I was pretty sure, that day, that I wanted to quit more than I ever had wanted to before.
The youth had done just about everything in their power to irritate me, ignore the topic for the week, and be distracted through our prayer time. Our goal that day had been to make cookies for the upcoming cookie walk. I thought it would be really cute for them to create gingerbread men of the Saints we had been talking about. The teens had learned about a lot of the Saints over the semester and over the two years I had been with them. I figured they had a lot to work from.
It became evident to me that they had little concern over these heroes that had made little to no impact on the teens’ spiritual lives.
Instead of decorating Saints with their memorable symbols, I got Patrick Starfish, the Hulk, and cookies frosted with blends of colors that made up no character person or anything remotely important. I could tell the two young women who were there were trying, but amidst the distractions of the others, they didn’t have much to work with. This left me sad, but I did my best to move forward throughout the night.
We went back to the room, leaving the mess behind us in the kitchen because I had no patience left to instruct them on how to clean up their mess. We entered into prayer. When I say we “entered” in to prayer, I mean, we began to pray and were interrupted every few seconds by someone’s comment, giggle, or mocking face.
I was on the verge of tears.
We went back to retrieve our cookie blobs that didn’t look like Saints. After using about $30 of our budgeted money, a donation we were okay to make, I sent them home and kept three of the cookies that looked somewhat decent. I spoke to the teens about how I felt this was a missed opportunity for service. Service THEY were asking for! Maybe I could have done a better job at the beginning of the night making sure they knew this was a service project. Maybe then they would have put in a bit more effort.
When the youth went out to their cars, I looked at my fiance, who also happened to be my adult leader, and told him I was pretty sure this was our last year. I wasn’t sure what had even kept me here this long. Youth ministry was my favorite thing in high school, but it’s not something I had been planning to do. It’s not really even something I wanted to do, being more introverted and less creative than I imagine a youth minister should be. It wasn’t until my second year serving with NET Ministries that I felt as though the Lord had called me to youth ministry. And every time I thought about quitting in the past, He stepped in to remind me why that was not an option.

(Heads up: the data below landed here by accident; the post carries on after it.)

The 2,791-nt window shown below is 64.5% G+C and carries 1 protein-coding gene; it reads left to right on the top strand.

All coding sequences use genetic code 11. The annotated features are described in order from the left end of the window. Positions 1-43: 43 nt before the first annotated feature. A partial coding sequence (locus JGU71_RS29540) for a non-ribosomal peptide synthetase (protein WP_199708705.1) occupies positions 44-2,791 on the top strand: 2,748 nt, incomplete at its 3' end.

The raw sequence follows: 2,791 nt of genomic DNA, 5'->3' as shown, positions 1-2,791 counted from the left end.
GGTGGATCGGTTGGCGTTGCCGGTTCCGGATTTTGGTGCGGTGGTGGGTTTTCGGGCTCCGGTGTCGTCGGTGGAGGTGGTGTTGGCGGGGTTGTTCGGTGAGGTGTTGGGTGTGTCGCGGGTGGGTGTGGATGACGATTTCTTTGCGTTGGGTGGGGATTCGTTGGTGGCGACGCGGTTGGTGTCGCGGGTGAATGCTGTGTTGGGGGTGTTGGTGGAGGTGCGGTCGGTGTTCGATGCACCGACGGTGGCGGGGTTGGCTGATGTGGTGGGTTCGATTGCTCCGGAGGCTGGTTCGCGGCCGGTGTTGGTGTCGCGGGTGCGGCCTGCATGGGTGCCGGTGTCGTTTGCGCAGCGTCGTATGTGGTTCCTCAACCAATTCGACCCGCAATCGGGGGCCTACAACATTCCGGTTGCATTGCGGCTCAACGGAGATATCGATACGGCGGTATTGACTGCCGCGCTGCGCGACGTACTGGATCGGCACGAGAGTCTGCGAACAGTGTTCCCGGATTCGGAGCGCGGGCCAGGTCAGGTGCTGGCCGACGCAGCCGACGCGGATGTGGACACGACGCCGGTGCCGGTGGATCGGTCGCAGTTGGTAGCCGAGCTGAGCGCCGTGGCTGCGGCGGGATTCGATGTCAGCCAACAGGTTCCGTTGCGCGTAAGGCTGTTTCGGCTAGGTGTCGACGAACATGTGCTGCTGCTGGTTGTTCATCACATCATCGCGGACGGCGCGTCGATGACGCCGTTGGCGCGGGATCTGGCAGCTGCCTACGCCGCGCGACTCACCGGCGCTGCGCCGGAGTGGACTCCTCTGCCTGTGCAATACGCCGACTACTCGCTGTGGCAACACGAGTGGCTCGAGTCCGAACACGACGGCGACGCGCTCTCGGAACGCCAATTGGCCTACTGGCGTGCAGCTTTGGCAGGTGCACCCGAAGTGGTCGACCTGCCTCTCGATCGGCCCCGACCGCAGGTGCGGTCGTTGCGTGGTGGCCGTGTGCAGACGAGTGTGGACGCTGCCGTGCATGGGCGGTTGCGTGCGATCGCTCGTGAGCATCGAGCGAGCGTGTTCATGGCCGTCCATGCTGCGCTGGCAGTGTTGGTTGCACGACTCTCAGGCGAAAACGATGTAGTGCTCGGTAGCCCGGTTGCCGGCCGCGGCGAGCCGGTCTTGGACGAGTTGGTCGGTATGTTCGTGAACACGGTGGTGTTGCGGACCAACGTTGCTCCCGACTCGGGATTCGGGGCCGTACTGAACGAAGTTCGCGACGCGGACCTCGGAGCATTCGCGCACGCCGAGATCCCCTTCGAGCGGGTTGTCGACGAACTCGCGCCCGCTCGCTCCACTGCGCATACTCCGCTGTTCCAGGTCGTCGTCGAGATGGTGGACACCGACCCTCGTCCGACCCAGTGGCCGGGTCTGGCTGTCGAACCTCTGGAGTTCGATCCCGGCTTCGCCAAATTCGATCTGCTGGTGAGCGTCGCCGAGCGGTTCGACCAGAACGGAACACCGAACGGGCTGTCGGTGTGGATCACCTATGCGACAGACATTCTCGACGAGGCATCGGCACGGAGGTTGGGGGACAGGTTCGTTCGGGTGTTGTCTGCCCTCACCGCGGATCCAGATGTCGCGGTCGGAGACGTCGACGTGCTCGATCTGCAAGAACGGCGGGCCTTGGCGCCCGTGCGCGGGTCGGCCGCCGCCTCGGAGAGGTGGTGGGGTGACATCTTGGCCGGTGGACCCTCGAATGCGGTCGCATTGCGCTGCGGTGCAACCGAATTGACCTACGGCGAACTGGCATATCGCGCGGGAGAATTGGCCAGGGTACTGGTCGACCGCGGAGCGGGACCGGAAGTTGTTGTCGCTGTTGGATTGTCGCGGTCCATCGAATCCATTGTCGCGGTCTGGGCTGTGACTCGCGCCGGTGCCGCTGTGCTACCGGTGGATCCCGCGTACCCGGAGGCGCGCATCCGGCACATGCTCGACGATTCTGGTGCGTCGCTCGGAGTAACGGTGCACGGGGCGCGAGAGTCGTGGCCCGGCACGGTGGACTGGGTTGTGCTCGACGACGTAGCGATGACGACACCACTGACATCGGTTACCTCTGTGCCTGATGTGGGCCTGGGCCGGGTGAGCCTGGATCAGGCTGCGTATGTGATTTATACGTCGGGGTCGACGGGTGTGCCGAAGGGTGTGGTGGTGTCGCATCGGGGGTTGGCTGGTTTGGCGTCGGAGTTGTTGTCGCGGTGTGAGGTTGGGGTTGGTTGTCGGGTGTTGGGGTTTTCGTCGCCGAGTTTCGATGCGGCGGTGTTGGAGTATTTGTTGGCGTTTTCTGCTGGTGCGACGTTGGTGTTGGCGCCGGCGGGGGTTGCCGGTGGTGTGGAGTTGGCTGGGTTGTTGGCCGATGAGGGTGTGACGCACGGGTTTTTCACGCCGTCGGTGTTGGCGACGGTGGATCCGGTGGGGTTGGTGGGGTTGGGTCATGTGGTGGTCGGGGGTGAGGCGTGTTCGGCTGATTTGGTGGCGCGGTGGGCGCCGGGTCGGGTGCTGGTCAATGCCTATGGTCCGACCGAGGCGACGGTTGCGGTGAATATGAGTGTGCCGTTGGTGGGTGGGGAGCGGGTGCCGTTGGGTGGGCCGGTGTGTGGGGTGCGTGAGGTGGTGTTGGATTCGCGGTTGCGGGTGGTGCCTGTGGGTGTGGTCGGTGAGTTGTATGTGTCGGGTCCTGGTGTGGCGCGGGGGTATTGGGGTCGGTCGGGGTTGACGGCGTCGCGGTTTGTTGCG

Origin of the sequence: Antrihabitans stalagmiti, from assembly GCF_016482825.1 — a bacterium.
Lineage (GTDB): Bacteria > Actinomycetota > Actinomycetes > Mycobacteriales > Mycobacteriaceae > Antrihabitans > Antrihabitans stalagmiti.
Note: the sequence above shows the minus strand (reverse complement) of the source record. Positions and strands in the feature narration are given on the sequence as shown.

Before we could finish cleaning the kitchen, one of youth came back in, her eyes bubbling over with tears. She asked me if we could talk for a minute. She said slowly but deliberately that she needed advice in prayer because it just had not been what she had remembered it to be or how she wanted it to be at all. I listen to her explained how busy she was, and the transformation of what her prayer had been, to what it was becoming. She knew the story of Mother Teresa well because I had talked often of her. The desolation that Mother Teresa had felt for 50 years was only a reflection of the love and trust she had for God. I told this young girl to stay strong and to know that God is not far off, and that no matter whether or not she felt Him, He walked with her and that her strength was recognized. She was grateful for our time to chat and took advice on prayer habits to try. We talked about trying to stick to a particular habit and get through it with God instead of trying to catch up to Him. I told her I was proud of her and that I would be praying for her too.
As she left, my fiance looked at me and smiled. I buried my face in my hands, finish crying, looked up and exclaimed “FINE!” We finished cleaning up the kitchen, and we left for the night. This conversation captivated my heart and I knew with full confidence that is exactly where God wanted me to be. She came in the next week more driven and shared with a group that her prayer had been better even during that short time.
I didn’t join youth ministry to be exciting or because I love large group games. I joined because I’m wanted to meet God in the face of the youth that He brought into my life. Most of the time they are a joy to be around and in those moments where they’re anything but, I’m reminded that we are not always joyful in the call that we receive. Trust God with full confidence that He is good and that He has a purpose for calling you to ministry.